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How do we define commutation relations?

asked 2022-04-22 23:09:27 +0200

tolga gravatar image

Let us say I have the following commutation relations for an algebra:




I would like to define these commutation relations and do manipulations with them. For example, I would like to calculate


How do (or, can) we do this in SageMath?

Bonus question: Can we find the Casimir operator for this algebra in SageMath?

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Searching the source code for 'Casimir' comes up almost empty.

John Palmieri gravatar imageJohn Palmieri ( 2022-04-23 00:07:57 +0200 )edit

Thank you! I was expecting that as it is not a straightforward calculation.

tolga gravatar imagetolga ( 2022-04-23 09:15:42 +0200 )edit

Maybe I am pushing my luck but can we define calculations like



tolga gravatar imagetolga ( 2022-04-23 11:16:03 +0200 )edit

You could define F as in my answer and then use A = F.enveloping_algebra(), and take a quotient of A by A.ideal( <your relation> , side='twosided').

John Palmieri gravatar imageJohn Palmieri ( 2022-04-23 17:06:45 +0200 )edit

Thank you, I changed .enveloping_algebra() to .universal_enveloping_algebra() as in the following

d = {('J0', 'J1'): {'J2': 1}, ('J0', 'J2'): {'J1': -1}, ('J1', 'J2'): {'J0': 2}}
F.<J0, J1, J2> = LieAlgebra(QQ, d)
A = F.universal_enveloping_algebra()
A.bracket(J0*J2, J2)

and it worked. However, if I change QQ to CC or SR, this yields the error "AttributeError: 'LieAlgebraWithStructureCoefficients_with_category' object has no attribute 'lift'". I may need to use imaginary numbers or symbolic variables in the future.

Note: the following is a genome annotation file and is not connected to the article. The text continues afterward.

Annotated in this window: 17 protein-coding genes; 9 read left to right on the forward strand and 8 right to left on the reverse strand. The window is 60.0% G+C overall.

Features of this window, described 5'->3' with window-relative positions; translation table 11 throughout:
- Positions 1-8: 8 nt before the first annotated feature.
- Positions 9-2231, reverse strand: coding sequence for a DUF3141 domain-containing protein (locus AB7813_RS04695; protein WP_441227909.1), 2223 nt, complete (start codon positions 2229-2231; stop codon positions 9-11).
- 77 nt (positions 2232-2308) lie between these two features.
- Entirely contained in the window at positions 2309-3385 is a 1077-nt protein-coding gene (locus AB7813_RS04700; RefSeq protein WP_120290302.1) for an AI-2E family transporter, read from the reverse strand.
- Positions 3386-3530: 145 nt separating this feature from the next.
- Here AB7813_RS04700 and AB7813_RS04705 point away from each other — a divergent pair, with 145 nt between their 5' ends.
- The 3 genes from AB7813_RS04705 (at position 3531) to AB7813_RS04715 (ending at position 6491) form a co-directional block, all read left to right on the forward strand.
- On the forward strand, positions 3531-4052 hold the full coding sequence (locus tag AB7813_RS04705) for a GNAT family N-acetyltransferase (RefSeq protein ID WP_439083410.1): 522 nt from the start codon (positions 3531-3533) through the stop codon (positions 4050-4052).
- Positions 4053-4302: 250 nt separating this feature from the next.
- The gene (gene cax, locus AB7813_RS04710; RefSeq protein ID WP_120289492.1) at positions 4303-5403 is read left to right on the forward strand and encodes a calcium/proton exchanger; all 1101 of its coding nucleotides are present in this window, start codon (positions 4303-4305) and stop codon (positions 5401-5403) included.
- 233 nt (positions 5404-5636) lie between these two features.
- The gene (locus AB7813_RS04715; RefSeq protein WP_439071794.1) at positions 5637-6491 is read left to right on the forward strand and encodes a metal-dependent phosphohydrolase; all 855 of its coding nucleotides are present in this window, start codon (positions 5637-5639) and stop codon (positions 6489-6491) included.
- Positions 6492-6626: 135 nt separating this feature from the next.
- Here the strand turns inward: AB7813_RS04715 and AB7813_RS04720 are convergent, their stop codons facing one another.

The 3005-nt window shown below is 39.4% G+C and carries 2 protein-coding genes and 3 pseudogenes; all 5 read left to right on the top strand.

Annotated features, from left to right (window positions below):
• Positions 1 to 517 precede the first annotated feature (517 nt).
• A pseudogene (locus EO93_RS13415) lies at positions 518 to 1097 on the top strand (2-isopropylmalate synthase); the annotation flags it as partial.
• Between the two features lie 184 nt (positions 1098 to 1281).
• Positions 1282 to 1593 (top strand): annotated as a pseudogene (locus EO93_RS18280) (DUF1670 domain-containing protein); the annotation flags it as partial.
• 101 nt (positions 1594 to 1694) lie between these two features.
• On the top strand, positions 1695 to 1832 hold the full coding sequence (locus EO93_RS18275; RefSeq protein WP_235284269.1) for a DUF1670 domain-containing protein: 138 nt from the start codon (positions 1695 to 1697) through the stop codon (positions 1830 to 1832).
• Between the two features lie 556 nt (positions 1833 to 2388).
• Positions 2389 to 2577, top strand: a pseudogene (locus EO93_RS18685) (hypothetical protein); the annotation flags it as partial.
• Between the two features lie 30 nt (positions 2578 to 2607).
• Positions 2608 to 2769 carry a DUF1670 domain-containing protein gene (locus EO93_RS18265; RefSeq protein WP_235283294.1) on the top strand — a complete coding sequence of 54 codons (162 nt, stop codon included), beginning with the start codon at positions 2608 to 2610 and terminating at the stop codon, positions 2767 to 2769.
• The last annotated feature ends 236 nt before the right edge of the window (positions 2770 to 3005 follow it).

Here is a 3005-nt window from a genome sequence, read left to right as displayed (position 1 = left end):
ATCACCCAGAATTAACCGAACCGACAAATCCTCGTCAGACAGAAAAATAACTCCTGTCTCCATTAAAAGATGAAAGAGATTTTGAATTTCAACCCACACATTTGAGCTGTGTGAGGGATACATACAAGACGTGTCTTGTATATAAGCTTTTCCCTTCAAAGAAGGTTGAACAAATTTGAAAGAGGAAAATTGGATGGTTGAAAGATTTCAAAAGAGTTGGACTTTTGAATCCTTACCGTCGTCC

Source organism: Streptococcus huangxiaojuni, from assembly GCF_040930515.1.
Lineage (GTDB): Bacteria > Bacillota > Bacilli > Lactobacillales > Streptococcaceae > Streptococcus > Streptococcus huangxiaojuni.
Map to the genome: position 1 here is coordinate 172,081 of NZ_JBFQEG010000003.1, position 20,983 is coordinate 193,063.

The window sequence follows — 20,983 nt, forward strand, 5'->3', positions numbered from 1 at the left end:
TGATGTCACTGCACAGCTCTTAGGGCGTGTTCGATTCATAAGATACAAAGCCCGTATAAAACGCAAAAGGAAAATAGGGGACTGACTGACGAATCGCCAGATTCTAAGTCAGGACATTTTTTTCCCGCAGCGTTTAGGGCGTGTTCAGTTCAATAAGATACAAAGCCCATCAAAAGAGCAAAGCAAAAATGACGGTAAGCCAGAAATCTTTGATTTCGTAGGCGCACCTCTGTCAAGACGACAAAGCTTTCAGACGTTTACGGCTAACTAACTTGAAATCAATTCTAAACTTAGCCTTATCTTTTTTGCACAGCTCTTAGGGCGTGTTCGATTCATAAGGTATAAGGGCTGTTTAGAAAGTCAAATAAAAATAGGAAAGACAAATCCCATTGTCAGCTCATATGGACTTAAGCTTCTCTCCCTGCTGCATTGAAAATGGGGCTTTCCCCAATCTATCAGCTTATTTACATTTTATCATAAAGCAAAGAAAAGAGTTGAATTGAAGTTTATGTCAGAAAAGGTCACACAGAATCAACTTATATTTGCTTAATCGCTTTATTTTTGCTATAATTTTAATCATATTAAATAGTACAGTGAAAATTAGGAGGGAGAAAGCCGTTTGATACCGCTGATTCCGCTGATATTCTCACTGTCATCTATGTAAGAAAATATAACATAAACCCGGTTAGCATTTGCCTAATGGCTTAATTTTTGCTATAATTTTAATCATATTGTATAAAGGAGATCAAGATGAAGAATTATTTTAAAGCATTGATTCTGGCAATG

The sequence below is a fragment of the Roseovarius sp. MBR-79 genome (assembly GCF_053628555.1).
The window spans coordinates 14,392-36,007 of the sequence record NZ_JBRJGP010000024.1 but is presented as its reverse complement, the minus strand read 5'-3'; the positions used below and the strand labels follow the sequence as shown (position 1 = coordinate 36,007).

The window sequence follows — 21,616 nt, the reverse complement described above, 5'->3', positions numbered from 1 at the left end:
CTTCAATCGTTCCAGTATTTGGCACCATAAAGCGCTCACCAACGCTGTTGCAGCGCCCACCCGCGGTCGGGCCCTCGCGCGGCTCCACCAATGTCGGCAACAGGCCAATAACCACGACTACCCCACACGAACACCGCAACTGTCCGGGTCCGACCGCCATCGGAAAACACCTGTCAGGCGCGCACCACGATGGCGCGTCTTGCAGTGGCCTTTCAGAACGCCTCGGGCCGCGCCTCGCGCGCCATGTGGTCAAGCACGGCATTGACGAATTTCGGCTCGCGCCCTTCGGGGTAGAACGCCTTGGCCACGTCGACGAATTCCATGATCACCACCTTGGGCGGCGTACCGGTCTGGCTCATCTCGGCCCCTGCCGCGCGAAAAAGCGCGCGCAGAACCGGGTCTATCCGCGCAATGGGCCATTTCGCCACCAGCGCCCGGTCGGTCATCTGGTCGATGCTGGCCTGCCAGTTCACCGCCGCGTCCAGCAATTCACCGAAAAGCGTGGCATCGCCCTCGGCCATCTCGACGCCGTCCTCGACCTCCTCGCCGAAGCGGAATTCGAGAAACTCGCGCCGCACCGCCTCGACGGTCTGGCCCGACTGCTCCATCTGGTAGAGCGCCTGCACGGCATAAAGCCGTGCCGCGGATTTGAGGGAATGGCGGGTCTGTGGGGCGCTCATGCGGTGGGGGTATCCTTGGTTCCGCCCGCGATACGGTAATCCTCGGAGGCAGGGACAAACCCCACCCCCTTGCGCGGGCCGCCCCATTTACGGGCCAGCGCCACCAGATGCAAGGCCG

tolga gravatar imagetolga ( 2022-04-23 17:22:47 +0200 )edit

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answered 2022-04-22 23:55:56 +0200

updated 2022-04-23 00:06:09 +0200

Lie algebra approach:

sage: d = {('J0', 'J1'): {'J2': 1}, ('J0', 'J2'): {'J1': -1}, ('J1', 'J2'): {'J0': 2}}
sage: F.<J0, J1, J2> = LieAlgebra(QQ, d)
sage: F
Lie algebra on 3 generators (J0, J1, J2) over Rational Field
sage: F.bracket(J0, J1)
sage: F.bracket(J0, F.bracket(J0, J1))
sage: F.bracket(J0, F.bracket(J0, J1)) + F.bracket(F.bracket(J1, J2), J1)
-J1 + 2*J2

Flawed approach below; feel free to ignore (or work on Sage to improve things!).

The following naïve approach doesn't seem to work well in Sage:

sage: F.<J0,J1,J2> = FreeAlgebra(QQ)
sage: def comm(x,y): return x*y-y*x
sage: I = F.ideal(comm(J0, J1) - J2, comm(J0, J2) + J1, comm(J1, J2) - 2*J0)
sage: A = F.quotient(I)

sage: comm(J0, comm(J0, J1)) + comm(comm(J1, J2), J1)
J0^2*J1 - 2*J0*J1*J0 + J1*J0^2 - J1^2*J2 + 2*J1*J2*J1 - J2*J1^2
sage: A(comm(J0, comm(J0, J1)) + comm(comm(J1, J2), J1))
J0bar^2*J1bar - 2*J0bar*J1bar*J0bar + J1bar*J0bar^2 - J1bar^2*J2bar + 2*J1bar*J2bar*J1bar - J2bar*J1bar^2

This is clearly flawed. It can't even tell that the generators of the ideal are sent to zero in the quotient:

sage: [A(x)==0 for x in I.gens()]
[False, False, False]

Another approach would be to construct the algebra from scratch. You should be able to describe a vector space basis for it, so you can then construct it using CombinatorialFreeModule, the way Clifford algebras (among many other examples) are constructed in Sage.

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Thank you! This should do the job for me.

tolga gravatar imagetolga ( 2022-04-23 09:17:09 +0200 )edit

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Asked: 2022-04-22 23:09:27 +0200

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Last updated: Apr 23